The Black Sea Trade and Development Bank (BSTDB) said that it expects the economy of the region to contract by 4.7% in 2020 due to the coronavirus pandemic before returning to moderate growth next year.
The Black Sea region's gross domestic product (GDP) is projected to grow by 2.5% in 2021 and by 3.0% in 2022, the bank said in a statement last week.
"In contrast to the years 2017-2019, in which each and every country of the Region posted positive GDP growth, in 2020 all of them are projected to experience negative growth. However, in 2021 the current expectation is that all twelve countries will post positive growth, even if it is moderate in some cases," the BSTDB noted.
The bank operates in Albania, Armenia, Azerbaijan, Bulgaria, Georgia, Greece, Moldova, Romania, Russia, Turkey and Ukraine, as well as in Serbia.
BSTDB’s original projection for the Black Sea region was for real GDP growth of approximately 2.4% this year. However, the outbreak of the coronavirus pandemic and the lockdowns that have constituted key public health response to contain its spread have had significant negative consequences for financial market and economic activities in the region, the bank noted.
According to BSTDB, a better-than-expected response to the pandemic and a gradual economic opening being attempted by authorities in the region raise hopes that the damage to the economies in the region will be contained and the fears about permanent damage in some sectors will not materialize.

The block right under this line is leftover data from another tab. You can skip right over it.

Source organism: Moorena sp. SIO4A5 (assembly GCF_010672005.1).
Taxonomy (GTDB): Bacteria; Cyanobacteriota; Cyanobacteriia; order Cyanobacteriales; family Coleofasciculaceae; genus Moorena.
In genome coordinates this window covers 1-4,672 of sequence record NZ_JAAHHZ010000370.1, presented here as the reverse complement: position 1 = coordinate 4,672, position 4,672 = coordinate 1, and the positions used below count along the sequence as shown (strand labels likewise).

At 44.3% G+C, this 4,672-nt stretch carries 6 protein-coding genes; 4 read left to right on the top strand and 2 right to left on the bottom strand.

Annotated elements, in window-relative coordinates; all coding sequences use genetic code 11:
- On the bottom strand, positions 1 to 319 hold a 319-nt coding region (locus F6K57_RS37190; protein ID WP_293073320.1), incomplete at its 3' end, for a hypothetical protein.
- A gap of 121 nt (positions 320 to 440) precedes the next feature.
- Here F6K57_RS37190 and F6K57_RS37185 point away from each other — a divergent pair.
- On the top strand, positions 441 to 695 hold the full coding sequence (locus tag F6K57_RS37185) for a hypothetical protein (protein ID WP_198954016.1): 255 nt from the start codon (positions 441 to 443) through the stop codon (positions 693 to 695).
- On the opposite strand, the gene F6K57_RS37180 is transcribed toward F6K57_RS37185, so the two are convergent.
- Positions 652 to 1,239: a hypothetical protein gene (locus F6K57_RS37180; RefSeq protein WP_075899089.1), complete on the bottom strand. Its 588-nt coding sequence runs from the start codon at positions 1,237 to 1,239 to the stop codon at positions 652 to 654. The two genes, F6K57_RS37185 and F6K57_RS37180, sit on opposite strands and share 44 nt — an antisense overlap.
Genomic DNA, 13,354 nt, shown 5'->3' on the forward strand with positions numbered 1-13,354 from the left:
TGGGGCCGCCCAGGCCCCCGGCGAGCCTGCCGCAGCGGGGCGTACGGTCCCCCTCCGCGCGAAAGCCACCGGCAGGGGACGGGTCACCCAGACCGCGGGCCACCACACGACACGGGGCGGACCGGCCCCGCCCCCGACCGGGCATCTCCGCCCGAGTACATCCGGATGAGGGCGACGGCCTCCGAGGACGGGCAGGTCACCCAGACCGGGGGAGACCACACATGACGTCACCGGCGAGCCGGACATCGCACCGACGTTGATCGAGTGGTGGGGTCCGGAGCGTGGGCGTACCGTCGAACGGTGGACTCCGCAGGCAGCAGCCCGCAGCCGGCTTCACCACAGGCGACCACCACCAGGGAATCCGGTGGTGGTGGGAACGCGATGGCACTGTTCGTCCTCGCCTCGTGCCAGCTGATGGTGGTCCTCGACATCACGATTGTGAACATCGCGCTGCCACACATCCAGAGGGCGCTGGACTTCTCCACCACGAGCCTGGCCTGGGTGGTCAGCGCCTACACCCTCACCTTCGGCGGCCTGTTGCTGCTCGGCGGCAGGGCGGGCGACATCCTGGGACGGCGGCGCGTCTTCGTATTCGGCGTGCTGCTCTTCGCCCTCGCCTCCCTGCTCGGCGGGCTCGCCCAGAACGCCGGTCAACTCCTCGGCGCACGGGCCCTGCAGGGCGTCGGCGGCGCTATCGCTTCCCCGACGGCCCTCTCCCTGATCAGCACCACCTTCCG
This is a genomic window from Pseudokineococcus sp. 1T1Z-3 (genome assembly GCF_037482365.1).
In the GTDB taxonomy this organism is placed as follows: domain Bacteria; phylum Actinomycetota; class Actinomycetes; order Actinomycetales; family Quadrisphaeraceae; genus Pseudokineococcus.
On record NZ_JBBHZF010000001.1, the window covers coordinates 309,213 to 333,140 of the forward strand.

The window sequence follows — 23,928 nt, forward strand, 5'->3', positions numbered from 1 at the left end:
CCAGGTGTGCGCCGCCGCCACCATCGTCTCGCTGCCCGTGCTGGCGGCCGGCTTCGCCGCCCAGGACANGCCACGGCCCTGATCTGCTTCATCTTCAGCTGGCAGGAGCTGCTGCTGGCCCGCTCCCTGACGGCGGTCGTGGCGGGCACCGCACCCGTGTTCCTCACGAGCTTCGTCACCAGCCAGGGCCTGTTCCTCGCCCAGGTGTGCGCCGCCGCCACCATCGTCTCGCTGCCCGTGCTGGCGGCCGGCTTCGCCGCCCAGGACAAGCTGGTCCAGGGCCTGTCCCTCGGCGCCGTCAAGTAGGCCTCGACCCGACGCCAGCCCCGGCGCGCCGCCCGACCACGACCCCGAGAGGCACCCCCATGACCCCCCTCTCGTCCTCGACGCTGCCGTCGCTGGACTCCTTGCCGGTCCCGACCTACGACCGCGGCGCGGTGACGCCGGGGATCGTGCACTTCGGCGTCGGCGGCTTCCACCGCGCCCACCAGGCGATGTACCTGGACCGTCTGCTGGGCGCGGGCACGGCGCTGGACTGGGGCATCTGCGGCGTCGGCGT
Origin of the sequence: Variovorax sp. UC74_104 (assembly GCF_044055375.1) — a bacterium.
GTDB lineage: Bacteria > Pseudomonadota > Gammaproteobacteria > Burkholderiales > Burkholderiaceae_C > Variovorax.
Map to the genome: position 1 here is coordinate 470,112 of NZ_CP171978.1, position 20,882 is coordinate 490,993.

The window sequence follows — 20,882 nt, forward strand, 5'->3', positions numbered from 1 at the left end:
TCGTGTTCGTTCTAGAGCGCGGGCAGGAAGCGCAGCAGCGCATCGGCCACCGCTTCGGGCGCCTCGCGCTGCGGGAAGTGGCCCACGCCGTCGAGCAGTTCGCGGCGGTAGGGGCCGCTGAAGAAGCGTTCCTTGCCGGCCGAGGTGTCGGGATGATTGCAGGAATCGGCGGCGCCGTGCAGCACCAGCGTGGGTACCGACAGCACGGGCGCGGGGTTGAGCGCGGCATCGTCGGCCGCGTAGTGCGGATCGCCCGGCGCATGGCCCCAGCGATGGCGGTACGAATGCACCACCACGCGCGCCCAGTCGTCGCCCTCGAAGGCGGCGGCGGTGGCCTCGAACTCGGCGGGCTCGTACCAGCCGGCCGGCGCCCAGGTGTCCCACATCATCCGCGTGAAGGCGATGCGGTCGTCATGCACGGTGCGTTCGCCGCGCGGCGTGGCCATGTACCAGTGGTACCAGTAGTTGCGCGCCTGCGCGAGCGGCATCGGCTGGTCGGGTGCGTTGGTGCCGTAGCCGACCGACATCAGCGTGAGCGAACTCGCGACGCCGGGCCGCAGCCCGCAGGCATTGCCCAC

Depending on how the pandemic plays out in the coming months, and until it is deemed to be fully under control, its revival may yet cause succeeding rounds of economic hardship. The lingering uncertainty will negatively impact new investment activity and may also be disruptive to trade, supply links, and other essential economic activities, the BSTDB said.
"Limiting the contraction to 5% will be a relative success and should lay the foundation for a stronger recovery from 2021 onwards. Under such a scenario the damage to key macroeconomic indicators would also be milder," the bank added.
The sharp fall in international commerce will reduce the current account surpluses of traditional net exporters, and the current account deficits of net importers, as import contraction will outweigh their smaller decline in exports, the BSTDB also said.
In March, the BSTDB said that it intends to refocus financing of some 900 million euro ($1.0 billion) to assist member countries' sectors and industries which are most affected by the coronavirus disease.
The BSTDB is an international financial institution headquartered in Thessaloniki, Greece. It supports economic development and regional cooperation by providing loans, credit lines, equity and guarantees for projects and trade financing in the public and private sectors in its member countries.